The difficulty lies not so much in describing the murders, the individual massacres, the functions of those at a camp, but in determining the individual's responsibility. By what action, by carrying out what duty, by what function did the individual facilitate this murder? That is what we have to prove. And with mobile units, which some of these Trawniki men were in, that's extremely difficult. We don't know exactly which unit the person in question was deployed with after being trained at the camp.
What role did concentration camp guards like Palij and other members of support groups, such as the Trawniki men, play in the SS and in the concentration camp machinery?
Trawniki was initially a training camp for these support teams. There was a forced labor camp alongside, and the Trawniki men were deployed from there — some of them to the extermination camps, like Treblinka or Sobibor. But some of the Trawniki men just guarded the forced laborers, and that on its own is not aiding and abetting a murder.
Sobibor was an extermination camp in Nazi-occupied Poland where hundreds of thousands of Jews were murdered
People are saying that Palij will probably be the last SS man still living in the US to be deported to Germany. What do you think, looking at the world as a whole? Do you have knowledge of other suspected Nazis or helpers of the Nazi regime who've been able to live out their latter years undisturbed?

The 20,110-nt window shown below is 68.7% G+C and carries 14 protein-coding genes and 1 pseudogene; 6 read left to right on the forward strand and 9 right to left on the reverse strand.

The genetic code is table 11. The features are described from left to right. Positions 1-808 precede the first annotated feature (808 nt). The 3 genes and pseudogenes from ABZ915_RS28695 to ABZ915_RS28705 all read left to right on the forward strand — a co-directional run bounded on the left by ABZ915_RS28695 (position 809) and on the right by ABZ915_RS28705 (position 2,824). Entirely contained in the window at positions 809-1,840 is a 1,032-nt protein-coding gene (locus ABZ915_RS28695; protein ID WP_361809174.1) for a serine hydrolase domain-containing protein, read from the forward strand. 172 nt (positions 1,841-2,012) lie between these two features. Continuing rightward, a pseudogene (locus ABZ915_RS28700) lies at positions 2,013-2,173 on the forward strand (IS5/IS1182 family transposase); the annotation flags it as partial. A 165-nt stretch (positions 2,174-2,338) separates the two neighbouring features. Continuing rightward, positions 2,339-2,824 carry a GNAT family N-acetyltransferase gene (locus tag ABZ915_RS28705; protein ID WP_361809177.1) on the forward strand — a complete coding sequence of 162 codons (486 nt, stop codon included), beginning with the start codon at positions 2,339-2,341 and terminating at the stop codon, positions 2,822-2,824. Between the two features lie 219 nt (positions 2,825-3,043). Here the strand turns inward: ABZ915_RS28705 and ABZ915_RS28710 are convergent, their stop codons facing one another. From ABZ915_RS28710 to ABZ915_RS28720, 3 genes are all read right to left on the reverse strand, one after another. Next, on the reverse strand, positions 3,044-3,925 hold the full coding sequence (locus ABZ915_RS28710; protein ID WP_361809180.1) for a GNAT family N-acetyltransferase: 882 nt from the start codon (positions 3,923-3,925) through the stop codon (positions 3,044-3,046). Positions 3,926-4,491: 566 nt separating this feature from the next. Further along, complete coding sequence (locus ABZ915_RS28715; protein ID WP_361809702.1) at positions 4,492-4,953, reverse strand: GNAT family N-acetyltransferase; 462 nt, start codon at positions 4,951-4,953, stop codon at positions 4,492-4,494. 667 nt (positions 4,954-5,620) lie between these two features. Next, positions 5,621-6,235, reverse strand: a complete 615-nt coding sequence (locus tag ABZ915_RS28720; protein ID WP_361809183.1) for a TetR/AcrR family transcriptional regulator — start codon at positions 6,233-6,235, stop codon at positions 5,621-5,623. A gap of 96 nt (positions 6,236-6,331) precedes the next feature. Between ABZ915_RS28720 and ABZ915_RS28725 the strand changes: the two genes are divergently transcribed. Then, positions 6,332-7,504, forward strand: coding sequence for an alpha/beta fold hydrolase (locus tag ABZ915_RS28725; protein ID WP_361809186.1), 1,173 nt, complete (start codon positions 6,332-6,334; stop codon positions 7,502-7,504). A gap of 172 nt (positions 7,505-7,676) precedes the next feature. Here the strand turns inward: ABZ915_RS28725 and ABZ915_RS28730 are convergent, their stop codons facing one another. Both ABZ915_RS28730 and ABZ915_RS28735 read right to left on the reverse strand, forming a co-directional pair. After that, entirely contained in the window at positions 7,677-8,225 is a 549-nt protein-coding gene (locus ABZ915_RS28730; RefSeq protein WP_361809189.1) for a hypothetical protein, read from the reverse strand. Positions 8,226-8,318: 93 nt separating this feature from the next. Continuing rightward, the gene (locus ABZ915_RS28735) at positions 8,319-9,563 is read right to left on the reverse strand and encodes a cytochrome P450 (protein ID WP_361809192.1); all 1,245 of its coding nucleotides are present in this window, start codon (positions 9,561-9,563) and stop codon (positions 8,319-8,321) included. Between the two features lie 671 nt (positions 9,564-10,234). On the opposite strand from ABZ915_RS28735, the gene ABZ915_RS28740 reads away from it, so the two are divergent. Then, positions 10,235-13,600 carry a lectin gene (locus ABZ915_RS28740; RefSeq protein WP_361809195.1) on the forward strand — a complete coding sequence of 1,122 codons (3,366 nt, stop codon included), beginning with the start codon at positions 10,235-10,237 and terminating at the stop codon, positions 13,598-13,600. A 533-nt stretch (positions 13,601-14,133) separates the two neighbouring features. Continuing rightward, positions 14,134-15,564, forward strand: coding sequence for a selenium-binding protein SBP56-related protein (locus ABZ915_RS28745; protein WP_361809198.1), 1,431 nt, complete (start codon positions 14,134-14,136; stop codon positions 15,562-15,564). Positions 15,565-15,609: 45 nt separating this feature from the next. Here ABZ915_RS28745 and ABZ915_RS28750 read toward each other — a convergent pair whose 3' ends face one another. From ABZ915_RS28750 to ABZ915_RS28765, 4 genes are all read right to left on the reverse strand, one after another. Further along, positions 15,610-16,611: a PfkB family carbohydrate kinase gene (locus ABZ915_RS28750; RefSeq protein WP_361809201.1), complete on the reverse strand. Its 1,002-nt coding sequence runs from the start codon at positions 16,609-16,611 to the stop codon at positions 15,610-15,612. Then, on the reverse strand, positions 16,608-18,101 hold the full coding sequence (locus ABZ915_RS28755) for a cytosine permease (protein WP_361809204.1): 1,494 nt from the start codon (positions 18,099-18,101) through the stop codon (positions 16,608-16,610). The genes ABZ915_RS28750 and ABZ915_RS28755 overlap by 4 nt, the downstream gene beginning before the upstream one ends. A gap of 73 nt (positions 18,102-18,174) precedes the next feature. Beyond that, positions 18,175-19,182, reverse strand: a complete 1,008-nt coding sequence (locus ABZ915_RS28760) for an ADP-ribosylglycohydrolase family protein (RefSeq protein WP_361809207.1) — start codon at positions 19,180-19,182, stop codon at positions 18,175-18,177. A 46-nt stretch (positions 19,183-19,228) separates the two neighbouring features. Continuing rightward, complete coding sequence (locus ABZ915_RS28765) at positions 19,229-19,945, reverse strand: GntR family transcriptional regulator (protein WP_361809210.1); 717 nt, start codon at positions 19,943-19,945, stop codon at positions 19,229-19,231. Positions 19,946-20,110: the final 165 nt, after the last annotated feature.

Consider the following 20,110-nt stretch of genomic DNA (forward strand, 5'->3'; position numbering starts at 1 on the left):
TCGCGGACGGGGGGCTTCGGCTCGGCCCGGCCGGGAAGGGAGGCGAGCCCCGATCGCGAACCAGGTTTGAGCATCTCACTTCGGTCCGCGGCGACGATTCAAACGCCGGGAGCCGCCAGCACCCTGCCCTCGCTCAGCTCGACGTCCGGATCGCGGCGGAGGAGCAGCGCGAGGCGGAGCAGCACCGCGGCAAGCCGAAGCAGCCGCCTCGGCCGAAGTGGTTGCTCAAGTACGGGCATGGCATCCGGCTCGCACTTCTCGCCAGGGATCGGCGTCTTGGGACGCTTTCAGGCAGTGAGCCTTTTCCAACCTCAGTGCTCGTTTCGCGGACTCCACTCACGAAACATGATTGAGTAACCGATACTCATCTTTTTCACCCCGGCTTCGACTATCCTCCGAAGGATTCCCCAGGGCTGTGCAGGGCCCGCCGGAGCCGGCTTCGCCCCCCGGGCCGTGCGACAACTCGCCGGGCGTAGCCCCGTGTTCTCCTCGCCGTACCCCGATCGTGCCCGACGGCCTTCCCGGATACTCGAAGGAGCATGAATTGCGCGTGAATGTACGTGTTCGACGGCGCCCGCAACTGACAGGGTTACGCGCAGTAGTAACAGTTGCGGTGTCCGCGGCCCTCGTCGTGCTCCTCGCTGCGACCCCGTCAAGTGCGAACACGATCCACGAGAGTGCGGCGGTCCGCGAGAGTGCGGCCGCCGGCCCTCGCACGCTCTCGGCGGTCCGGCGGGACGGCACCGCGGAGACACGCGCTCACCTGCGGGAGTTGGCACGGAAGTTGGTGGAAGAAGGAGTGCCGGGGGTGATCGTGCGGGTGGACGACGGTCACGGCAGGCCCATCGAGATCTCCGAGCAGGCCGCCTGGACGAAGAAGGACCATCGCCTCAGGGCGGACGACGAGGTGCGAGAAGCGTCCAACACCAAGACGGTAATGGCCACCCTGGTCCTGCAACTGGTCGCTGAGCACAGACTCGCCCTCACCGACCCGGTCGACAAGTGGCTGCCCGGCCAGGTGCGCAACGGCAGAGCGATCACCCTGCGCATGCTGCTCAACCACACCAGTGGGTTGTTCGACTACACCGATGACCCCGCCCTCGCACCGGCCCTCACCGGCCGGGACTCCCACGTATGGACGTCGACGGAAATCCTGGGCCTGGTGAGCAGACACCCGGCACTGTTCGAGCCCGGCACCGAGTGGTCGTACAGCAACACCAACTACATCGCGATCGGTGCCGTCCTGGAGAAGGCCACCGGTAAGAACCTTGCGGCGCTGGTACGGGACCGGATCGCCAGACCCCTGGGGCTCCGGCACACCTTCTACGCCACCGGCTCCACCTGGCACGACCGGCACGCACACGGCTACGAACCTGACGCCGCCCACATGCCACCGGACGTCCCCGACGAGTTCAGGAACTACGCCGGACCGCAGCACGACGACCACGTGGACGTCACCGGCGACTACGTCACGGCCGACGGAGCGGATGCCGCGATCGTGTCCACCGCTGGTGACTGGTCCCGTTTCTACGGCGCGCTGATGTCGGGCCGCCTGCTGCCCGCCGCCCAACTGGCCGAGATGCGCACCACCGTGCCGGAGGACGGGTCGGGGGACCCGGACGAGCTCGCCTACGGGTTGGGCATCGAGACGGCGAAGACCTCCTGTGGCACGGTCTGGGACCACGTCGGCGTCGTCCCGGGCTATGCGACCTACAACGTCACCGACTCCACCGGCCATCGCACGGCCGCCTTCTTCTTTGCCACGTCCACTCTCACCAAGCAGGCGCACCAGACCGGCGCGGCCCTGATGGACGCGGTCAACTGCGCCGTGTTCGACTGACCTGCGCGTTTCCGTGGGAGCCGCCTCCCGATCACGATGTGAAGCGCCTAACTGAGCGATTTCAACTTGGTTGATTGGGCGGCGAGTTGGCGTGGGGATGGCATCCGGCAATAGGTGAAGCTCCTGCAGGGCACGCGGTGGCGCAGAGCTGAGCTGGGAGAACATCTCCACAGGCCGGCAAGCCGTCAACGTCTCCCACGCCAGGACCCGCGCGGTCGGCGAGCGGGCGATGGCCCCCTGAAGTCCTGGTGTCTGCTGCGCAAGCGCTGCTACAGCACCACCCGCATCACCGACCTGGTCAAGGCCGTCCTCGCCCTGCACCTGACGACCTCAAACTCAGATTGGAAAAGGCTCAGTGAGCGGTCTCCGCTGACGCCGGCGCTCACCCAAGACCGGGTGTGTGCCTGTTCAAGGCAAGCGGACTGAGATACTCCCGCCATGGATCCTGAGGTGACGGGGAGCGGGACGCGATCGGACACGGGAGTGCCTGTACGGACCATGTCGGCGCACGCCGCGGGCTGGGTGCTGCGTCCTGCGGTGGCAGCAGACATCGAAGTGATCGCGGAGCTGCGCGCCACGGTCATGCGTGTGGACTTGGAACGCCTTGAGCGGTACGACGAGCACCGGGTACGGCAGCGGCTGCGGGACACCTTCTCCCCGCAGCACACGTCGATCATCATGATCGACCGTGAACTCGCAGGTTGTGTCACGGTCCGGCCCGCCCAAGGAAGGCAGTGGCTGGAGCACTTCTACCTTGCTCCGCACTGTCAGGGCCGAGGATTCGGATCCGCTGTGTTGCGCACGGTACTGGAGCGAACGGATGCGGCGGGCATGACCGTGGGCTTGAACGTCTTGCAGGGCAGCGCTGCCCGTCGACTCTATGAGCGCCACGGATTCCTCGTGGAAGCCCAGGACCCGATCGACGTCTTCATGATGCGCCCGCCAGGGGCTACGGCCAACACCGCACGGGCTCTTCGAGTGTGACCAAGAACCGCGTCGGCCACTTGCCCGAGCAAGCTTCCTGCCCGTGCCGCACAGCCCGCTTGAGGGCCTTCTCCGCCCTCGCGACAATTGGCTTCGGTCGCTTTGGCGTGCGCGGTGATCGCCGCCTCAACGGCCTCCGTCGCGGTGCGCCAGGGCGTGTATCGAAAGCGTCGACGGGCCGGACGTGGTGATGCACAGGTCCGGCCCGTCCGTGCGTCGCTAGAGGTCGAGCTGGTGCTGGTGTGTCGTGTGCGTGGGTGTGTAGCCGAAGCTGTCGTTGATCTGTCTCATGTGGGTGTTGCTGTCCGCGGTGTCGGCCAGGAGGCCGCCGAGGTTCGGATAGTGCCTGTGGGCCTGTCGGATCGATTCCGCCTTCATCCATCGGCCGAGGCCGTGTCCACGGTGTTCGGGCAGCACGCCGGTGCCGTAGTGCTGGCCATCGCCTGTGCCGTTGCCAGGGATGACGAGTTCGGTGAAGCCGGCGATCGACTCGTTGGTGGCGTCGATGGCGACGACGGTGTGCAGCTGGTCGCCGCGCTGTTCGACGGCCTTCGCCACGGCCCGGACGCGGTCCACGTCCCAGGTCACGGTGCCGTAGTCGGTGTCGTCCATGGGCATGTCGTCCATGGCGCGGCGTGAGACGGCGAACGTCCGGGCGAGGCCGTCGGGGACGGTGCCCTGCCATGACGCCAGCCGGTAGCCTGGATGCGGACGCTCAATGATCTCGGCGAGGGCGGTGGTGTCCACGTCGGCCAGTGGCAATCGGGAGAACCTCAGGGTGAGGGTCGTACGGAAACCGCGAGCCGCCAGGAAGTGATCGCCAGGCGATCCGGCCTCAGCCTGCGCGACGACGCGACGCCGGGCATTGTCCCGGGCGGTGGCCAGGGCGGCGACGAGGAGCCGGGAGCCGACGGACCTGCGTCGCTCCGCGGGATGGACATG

Here too we have to apply our criteria. As long as we have no suspicion, no strong suspicion even, that someone was involved in a murder, Germany does not try to get people extradited. That's why it's hard to say whether there are any others who, as in the current case, were expatriated in other countries but who perhaps, according to criminal law, we will not be able to hold to account.
As the head of the Central Office, you have concerned yourself with the crimes of the Nazi regime for many years. What were your feelings when you heard about the deportation?
I was immediately conscious of the discrepancy, in that the US government applies different criteria to the criminal prosecutors in Germany. For the Americans, it's enough that he lied on his application for naturalization — about his membership of the SS, assisting the SS — but for us that will not be sufficient to instigate criminal proceedings for murder. That, of course, is an awkward situation.
What might happen if it cannot be proven that Palij was guilty?
In law enforcement terms, absolutely nothing. We have to bear the fact that there are different criteria: The residency procedure in the US on the one hand, and the high requirements for a murder conviction on the other.
Then Palij would stay in Germany?
I can't reliably answer questions from the point of view of criminal law that relate to the laws governing foreigners. But I would be surprised if the US were to take him back. The most likely outcome — if he were to ever be convicted — would be that he would serve his sentence in Germany.
If it ever came to a conviction, what would be the maximum penalty he might face? The man is 95 years old.
I must repeat that there is currently no investigation. For that reason, it's also not very likely that there will be any conviction. The range of penalties for aiding and abetting murder starts at three years in prison and extends to a life sentence.